When it comes to shell scripting, two prominent shells often come to the fore: the Bourne Shell (SH) and the Bourne Again Shell (Bash). Both are integral components of Unix and Linux-based systems, providing an interface to interact with the operating system. This article aims to delve into the intricate differences between these two shells, unraveling their unique characteristics, and providing a comparative analysis to help you understand when and why to use one over the other.
What are SH and Bash?
SH, the original Bourne Shell, was introduced in the 1970s as the primary shell for Unix. Stephen Bourne at Bell Labs developed it, hence the name. SH is known for its simplicity and portability. It is a reliable option when creating scripts that might be executed on various Unix derivatives.
Bash, on the other hand, stands for Bourne Again SHell. It’s an improved version of the original SH, developed by Brian Fox for the GNU Project as a free software replacement for the Bourne Shell. Bash is the default shell for many Linux distributions and macOS. It includes features from other shells like KornShell (ksh) and C shell (csh), offering more robust functionality and scripting capabilities.
Key Differences Between SH and Bash
- Syntax Differences: Bash provides more shorthand and enhanced scripting syntax compared to SH. For example, in bash, you can use the double square bracket syntax [[ ]] for tests, which is more robust and safer than the single bracket syntax [ ] used in SH.
- Array Variables: Bash supports array variables, whereas SH does not. Arrays can be useful when you need to work with multiple values stored under a single variable name.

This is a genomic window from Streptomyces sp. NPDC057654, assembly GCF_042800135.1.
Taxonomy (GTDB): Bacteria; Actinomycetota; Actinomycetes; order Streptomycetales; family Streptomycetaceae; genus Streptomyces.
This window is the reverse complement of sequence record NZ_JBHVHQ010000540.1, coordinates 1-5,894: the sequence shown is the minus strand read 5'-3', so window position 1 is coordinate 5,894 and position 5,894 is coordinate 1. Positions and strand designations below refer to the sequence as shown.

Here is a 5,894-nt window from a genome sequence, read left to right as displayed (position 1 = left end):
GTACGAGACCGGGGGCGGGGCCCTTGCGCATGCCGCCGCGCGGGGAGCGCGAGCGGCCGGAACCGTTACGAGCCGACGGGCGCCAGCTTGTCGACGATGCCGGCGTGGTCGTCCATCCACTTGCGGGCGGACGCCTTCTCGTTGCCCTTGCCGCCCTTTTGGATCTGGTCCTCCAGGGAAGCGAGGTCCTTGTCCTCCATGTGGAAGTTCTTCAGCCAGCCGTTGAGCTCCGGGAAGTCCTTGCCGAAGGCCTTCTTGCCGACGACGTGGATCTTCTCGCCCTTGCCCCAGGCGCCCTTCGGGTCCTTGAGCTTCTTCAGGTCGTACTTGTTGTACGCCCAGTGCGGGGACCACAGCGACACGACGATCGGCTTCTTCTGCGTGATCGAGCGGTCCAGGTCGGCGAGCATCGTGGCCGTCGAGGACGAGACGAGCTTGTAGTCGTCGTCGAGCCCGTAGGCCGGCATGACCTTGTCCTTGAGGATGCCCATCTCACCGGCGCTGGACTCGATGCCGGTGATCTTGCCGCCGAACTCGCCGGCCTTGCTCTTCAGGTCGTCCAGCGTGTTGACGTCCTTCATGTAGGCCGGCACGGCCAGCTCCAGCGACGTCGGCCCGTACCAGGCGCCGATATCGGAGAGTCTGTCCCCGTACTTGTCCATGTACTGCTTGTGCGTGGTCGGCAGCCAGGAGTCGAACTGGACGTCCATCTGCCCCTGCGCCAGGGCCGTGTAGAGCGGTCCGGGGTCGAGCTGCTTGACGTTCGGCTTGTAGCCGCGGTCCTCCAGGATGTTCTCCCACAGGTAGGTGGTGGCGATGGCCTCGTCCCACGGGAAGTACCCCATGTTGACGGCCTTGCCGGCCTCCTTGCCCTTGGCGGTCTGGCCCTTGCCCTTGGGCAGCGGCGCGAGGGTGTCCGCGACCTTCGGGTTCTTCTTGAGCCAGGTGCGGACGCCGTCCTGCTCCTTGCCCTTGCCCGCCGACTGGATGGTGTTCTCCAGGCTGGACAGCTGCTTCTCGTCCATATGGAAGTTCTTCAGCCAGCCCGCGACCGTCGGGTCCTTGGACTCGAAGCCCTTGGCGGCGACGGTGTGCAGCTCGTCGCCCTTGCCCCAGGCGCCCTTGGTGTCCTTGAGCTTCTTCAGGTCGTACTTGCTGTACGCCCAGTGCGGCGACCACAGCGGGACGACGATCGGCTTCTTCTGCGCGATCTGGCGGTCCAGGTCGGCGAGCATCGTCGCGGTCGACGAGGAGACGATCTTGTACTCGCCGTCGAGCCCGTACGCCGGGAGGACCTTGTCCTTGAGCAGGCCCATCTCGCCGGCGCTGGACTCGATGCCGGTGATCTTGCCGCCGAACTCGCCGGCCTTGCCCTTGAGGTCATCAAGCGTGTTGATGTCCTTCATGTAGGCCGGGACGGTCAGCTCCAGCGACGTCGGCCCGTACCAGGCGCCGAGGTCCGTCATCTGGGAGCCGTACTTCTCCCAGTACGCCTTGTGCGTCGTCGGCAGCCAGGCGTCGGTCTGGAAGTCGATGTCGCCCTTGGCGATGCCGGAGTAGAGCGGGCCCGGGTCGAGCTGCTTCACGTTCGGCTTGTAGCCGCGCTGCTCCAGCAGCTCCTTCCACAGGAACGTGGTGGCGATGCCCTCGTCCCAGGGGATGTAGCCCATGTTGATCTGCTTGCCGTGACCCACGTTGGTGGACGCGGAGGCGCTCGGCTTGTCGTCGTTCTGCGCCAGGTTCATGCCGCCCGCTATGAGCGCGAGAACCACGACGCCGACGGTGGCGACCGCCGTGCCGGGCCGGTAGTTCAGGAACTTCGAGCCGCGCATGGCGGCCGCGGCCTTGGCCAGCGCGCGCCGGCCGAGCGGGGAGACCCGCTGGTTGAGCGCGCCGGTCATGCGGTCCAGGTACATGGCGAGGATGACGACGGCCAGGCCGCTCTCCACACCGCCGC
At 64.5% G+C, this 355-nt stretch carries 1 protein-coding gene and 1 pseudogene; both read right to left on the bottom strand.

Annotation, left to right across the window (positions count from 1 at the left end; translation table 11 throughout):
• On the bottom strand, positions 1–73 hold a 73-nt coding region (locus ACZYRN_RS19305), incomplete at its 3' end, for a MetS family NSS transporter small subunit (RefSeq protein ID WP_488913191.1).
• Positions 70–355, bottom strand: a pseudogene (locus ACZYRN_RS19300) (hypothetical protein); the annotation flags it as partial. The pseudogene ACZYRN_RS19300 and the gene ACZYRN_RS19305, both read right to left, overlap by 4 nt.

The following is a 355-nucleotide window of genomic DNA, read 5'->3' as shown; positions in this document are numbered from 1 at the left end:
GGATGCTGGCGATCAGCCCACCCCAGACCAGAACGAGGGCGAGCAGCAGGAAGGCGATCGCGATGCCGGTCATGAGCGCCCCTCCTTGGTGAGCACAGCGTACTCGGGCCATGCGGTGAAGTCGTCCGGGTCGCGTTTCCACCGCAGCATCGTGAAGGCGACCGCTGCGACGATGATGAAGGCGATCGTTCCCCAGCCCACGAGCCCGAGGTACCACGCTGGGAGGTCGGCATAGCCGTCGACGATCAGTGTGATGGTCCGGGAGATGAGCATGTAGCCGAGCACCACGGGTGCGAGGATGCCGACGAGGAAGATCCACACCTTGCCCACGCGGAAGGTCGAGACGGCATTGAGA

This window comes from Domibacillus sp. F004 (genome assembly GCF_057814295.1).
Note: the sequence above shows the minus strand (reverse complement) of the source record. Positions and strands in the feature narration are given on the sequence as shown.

- Command Line Editing: Bash supports command line editing, whereas this is not standard in SH. In Bash, you can navigate the command history using arrow keys, delete text with backspace, and use tab completion to complete file names and command names.
- Shell Options: Bash comes with additional shell options compared to SH. For instance, the shopt command in Bash provides the ability to change additional shell optional behavior which is not available in SH.
- Process Substitution: Bash supports process substitution (<(command) and >(command)), allowing a process’s input or output to be referred to using a filename. This feature is not available in SH.
- Command not found Hook: Bash has a special shell function command_not_found_handle that is executed when a command is not found. This feature is not available in SH.
- Here Strings: Bash supports “Here Strings” which is a form of I/O redirection allowing a string to be used as the input for a command, denoted by <<<. This feature is not available in SH.
Which to Choose: SH or Bash?
The decision between SH and Bash boils down to the needs of your specific project. If you’re creating a script that needs to run on a variety of Unix systems, SH might be the better choice due to its portability and compatibility. However, if you’re working on a Linux or macOS system and need the additional features and syntax enhancements, Bash is the preferred shell.
In conclusion, both SH and Bash have their strengths. SH is a classic, minimalistic shell that gets the job done, while Bash offers a more feature-rich environment for complex scripting needs. Understanding the differences between the two is a crucial step in becoming a proficient shell script writer.